George


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PostPosted: Sat May 27, 2006 10:37 pm 
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Michael Kerpan wrote:
E.g. -- I think "Don Quixote" was scheduled for 2002, and then 2003m abnd then 2004, and then 2005 -- and now 2006.

I'm eager to see this too, having been bowled over by Kozintsev's "Hamlet" and "Lear" (both of which I ordered direct from Ruscico). There's a new Japanese edition of his "Don Quixote" but I think I may need English subtitles for this one.

Has anyone sampled the Ruscico "Oblomov" discs? I'd be interested to know how they compare to the Kino "digitally remastered" edition.


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PostPosted: Sun May 28, 2006 4:10 pm 
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It looks like these will be Ruscico's next releases, judging by the amount of information included for each entry on their Coming Soon page. These all have covers up:

Armed and Very Dangerous (Vladimir Vainshtok, 1977)
Bread, Gold, Gun (Samvel Gasparov, 1980)
Celebration (Igor Sukachyov, 2001)
Nine Days of One Year (Mikhail Romm, 1961)
17 Moments of Spring (Tatiana Lioznova, 1973)
Urga: Territory of Love a.k.a. Close to Eden (Nikita Mikhalkov, 1991)

These two have information up on audio tracks and/or features but do not have covers yet, so I'm assuming they're a little further off:

The Assassin of the Tsar (Karen Shakhnazarov, 1991)
Djamilya (Irina Poplavskaya, 1968)


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PostPosted: Tue Jun 06, 2006 10:49 am 
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Here's an intersting comparison of 2 Russian DVDs on Kozintsev's Don Quixote.

The reviewer notes that he could not match screen shot from 2 discs, which means there were 2 versions shot at the same time - full screen and scope. This was the first scope and stereo picture on Lenfilm studio, so full frame version probably was for TV and as safe alternative. And based on production artwork, the scope version was in mind in pre-production.


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PostPosted: Wed Jun 07, 2006 5:08 pm 
My pervert pick from Rusisco was Cruel Romance ; not half as thrilling, artistically, as your Kozintsevs and Parajdanov, but delivering exactly what the title promises in great style. I'd buy the Kozinstevs any day, were I rich ; now what I'm really looking for are some films by Muratova and Guerman. Khrustalyov, my car and Twenty days without war by Guerman are fascinating films, and so is Muratova's The Sentimental Policeman, at least in my memory.


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PostPosted: Wed Jun 07, 2006 10:35 pm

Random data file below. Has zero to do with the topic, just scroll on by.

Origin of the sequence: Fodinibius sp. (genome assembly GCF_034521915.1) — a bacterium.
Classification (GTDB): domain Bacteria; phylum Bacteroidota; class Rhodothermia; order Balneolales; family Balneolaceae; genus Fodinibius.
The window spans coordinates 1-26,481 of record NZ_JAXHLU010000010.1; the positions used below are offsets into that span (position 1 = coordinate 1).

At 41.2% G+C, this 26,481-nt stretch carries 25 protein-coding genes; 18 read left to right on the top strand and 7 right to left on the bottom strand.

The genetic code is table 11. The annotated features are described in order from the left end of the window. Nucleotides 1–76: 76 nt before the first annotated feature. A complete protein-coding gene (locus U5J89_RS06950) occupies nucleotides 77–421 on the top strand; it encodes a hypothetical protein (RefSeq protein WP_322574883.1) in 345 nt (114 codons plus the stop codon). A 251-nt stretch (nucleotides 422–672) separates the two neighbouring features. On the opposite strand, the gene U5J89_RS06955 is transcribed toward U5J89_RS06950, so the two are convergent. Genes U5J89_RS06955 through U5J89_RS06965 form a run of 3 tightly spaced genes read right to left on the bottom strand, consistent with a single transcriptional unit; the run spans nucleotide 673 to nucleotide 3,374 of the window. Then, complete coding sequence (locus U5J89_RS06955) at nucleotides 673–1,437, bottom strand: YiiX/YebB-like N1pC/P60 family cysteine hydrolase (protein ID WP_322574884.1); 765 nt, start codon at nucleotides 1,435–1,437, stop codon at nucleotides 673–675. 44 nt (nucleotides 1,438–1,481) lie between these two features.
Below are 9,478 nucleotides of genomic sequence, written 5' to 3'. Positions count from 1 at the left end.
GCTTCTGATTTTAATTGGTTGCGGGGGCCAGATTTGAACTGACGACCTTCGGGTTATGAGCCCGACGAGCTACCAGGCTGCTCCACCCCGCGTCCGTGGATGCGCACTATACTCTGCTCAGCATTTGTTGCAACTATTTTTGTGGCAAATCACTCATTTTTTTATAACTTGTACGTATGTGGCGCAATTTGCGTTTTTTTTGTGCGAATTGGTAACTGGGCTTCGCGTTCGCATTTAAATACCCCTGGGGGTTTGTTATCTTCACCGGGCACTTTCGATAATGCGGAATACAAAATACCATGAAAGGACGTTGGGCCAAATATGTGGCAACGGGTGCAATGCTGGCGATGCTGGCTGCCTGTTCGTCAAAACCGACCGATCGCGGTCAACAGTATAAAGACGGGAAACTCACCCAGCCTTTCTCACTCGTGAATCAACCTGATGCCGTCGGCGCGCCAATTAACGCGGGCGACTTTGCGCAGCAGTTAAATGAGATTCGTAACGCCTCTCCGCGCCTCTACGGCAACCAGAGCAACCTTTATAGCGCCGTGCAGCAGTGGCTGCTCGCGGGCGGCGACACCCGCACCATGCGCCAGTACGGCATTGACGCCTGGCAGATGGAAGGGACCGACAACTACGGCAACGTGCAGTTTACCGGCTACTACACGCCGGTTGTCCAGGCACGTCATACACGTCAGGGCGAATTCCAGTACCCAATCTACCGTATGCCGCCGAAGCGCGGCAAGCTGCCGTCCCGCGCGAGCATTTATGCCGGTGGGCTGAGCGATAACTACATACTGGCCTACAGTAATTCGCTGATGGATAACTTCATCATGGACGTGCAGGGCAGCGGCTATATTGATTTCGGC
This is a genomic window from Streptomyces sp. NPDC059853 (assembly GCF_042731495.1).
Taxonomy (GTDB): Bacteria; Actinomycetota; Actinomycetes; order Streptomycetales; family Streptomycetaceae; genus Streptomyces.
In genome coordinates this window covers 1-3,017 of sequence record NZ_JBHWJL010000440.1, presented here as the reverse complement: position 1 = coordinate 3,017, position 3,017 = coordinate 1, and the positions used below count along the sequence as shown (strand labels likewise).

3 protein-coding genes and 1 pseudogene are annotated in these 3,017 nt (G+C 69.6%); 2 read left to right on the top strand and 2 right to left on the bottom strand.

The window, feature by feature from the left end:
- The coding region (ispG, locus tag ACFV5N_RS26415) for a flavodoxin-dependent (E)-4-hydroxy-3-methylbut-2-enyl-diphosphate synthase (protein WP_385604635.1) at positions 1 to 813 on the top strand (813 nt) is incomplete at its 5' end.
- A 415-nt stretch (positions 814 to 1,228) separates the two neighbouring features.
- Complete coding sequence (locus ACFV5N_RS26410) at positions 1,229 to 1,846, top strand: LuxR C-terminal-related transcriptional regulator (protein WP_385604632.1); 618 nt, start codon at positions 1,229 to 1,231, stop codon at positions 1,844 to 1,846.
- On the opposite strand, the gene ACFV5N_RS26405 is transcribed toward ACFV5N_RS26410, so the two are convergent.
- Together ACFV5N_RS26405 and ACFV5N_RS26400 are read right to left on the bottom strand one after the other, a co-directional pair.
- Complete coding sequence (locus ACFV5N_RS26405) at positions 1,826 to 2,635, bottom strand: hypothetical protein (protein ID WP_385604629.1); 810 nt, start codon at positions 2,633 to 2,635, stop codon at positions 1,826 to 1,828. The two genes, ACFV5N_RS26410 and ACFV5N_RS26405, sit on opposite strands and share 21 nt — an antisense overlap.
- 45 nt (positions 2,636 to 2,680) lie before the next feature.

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kumo2006 wrote:
now what I'm really looking for are some films by Muratova and Guerman.

The Ruscico DVD of Muratova's Chekhovian Motifs, with English subs and a short doc on Kira (also subbed), is good. The film is concentrated Muratova, so may do your head in if unprepared. If you enjoyed The Sentimental Cop, though, this shouldn't be a problem: of the films I've seen, these two are probably the closest to one another (and most idiosyncratically inimitable).

Passions is also available, but I haven't seen it. It's said to be her most commercial and least individual film, but just trying to imagine what that means makes me want to see it.


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PostPosted: Thu Jun 08, 2006 4:04 am 
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toiletduck! wrote:
I fully endorse ordering from Ruscico online.

I can now add myself to having successfully ordered from RUSCICO... I thought the above was an embellished description, but in fact they quoted me four weeks, and I think that was exactly four weeks ago today, and now my secretary just came into my office with "the quaintest little plain brown paper and twine packaging (the corners of a few DVD boxes sticking out of the paper at one end)."

The titles I went with this time were: REPENTANCE, WAR AND PEACE, THE COMMISAR, THE 41ST, DESTINY OF A MAN, MOSCOW DOES NOT BELIEVE IN TEARS and RUSLAN AND LUDMILA. I will not be able to watch them all in a short space of time, but I will report back with comments on the quality of the discs in the coming days and weeks.


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PostPosted: Thu Jun 08, 2006 4:20 pm 
zedz wrote:
The Ruscico DVD of Muratova's Chekhovian Motifs, with English subs and a short doc on Kira (also subbed), is good. The film is concentrated Muratova, so may do your head in if unprepared. If you enjoyed The Sentimental Cop, though, this shouldn't be a problem: of the films I've seen, these two are probably the closest to one another (and most idiosyncratically inimitable).

Passions is also available, but I haven't seen it. It's said to be her most commercial and least individual film, but just trying to imagine what that means makes me want to see it.

Thanks for the info. I was too darn lazy about Rusisco's list and did not spot Chekhovian Motifs, which I've never seen and am curious about. We used to have a cinema hall in Paris which was specialized in Russian films (The Arlequin on rue de Rennes) — the place is still fine but it lost its specificity ; you could see great stuff there